Note: The information presented here is an abbreviated version of our formal General Information for Tours to Mexico: San Blas - Mangroves and Forests. Its sole purpose is to give readers a sense of what might be involved if they take this tour. Although we do our best to make sure that what follows here is completely accurate, it should not be used as a replacement for the formal document which will be sent to all tour registrants, and whose contents supersedes any information contained here.
ENTERING MEXICO: Mexico is now requiring a valid passport for entry by U.S. citizens. Citizens of other countries may need a visa and should check their nearest Mexican embassy. Your passport should be valid for at least six months after the date the tour ends. Tourist cards are required and are obtained upon entry at the border customs.
MAPS AND COUNTRY INFORMATION: You can view maps of Mexico in the University of Texas series here. You can review the U.S. Department of State Country Specific Travel Information here, and the CIA World Factbook background notes on Mexico here.
HEALTH: It is the opinion of the Centers for Disease Control that travelers to the Mexican state of Nayarit (where San Blas is) are at risk for malaria. The recommended anti-malarial drug for this area is chloroquine. You should consult further with your doctor about the CDC’s recommendation and what action you should take. You can review the latest CDC advisories here.
No specific immunizations are necessary, although up-to-date tetanus protection is always a good idea. Special medications may be unavailable so bring enough to cover your needs for the entire trip.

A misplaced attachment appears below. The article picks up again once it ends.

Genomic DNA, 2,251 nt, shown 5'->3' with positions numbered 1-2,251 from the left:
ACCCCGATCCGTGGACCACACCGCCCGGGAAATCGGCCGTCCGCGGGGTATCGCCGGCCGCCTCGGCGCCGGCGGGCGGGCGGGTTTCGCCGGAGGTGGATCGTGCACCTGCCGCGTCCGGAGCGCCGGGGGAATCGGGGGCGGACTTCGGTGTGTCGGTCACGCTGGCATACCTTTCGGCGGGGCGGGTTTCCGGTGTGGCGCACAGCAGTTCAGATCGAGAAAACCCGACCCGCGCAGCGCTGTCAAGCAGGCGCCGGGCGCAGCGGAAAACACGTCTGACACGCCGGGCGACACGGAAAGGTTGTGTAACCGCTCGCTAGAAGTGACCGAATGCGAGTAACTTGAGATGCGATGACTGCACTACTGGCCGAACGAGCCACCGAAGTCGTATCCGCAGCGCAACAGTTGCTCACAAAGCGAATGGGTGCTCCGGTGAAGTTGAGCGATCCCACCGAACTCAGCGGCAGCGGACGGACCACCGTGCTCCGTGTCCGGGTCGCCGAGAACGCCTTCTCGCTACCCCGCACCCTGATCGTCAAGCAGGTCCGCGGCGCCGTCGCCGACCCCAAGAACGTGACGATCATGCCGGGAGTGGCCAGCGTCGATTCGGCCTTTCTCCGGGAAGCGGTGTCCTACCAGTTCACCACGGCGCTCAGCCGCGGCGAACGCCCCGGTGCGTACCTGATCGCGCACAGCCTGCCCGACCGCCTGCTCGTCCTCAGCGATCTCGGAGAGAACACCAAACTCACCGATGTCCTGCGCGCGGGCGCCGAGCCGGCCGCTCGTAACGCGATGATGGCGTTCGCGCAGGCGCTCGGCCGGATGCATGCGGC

We have found that careful eating habits are important in order to avoid most intestinal problems. In most of Mexico it is unwise to drink untreated water, although bottled water and soft drinks are reliable. Don’t forget that the sun in Mexico can be very intense. Please bring adequate protection, including a sun hat and a strong sun screen of at least 15 SPF rating.
PACE OF THE TOUR: This is about as relaxed as a Neotropical tour gets! As with all tours in the tropics though, we’ll try to be in the field around dawn which, given the configuration of planets, sun, and local time zones, means 6.30 a.m. Most birding sites are within 5 minutes’ walk to 30 minutes’ drive of our hotel in San Blas which puts on great buffet breakfasts before we leave in the mornings. The first morning at Puerto Vallarta we’ll be in the field for a few hours before breakfast (coffee may be available at the hotel). We’ll return to fill up with a hot brunch before packing the van and heading to San Blas. Lunches will be at the hotel restaurant except for one or two picnics, and dinners will be at the hotel which, in the opinion of many, has some of the best food in all of Mexico. Birding in and around San Blas we’ll be on trails and roads that are mostly flat and present no particular problem; one uphill cobbled road is steep in places, and we take our time and rest when necessary. On a couple of days we have boat trips on the river for up to 5 hours — by now we’ve figured out where to make bathroom stops if needed! Most days we’re in the field for 5-6 hours (birding, walking slowly, resting when necessary) before returning for lunch, a siesta and/or swim in the pool, and an afternoon birding near town. The exception is an all-day trip to some pine-oak forest at 4-5000 feet elevation on Cerro de San Juan , about an hour’s drive from San Blas, and we’ll be back in time to rest and shower before dinner.